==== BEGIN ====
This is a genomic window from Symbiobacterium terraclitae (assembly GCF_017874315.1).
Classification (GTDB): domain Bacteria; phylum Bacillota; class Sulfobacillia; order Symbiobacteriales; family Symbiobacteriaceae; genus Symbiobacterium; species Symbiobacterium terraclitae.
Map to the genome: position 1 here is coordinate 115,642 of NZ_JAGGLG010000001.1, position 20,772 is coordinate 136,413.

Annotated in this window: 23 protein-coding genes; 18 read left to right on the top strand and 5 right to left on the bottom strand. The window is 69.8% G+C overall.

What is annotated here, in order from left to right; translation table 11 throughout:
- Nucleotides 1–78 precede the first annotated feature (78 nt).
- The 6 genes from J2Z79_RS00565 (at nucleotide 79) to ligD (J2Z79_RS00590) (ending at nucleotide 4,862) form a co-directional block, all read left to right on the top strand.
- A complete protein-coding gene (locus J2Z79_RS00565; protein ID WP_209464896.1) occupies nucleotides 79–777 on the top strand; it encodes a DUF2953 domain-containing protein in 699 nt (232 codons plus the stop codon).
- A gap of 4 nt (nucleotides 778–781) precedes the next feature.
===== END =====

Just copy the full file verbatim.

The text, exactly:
This is a genomic window from Symbiobacterium terraclitae (assembly GCF_017874315.1).
Classification (GTDB): domain Bacteria; phylum Bacillota; class Sulfobacillia; order Symbiobacteriales; family Symbiobacteriaceae; genus Symbiobacterium; species Symbiobacterium terraclitae.
Map to the genome: position 1 here is coordinate 115,642 of NZ_JAGGLG010000001.1, position 20,772 is coordinate 136,413.

Annotated in this window: 23 protein-coding genes; 18 read left to right on the top strand and 5 right to left on the bottom strand. The window is 69.8% G+C overall.

What is annotated here, in order from left to right; translation table 11 throughout:
- Nucleotides 1–78 precede the first annotated feature (78 nt).
- The 6 genes from J2Z79_RS00565 (at nucleotide 79) to ligD (J2Z79_RS00590) (ending at nucleotide 4,862) form a co-directional block, all read left to right on the top strand.
- A complete protein-coding gene (locus J2Z79_RS00565; protein ID WP_209464896.1) occupies nucleotides 79–777 on the top strand; it encodes a DUF2953 domain-containing protein in 699 nt (232 codons plus the stop codon).
- A gap of 4 nt (nucleotides 778–781) precedes the next feature.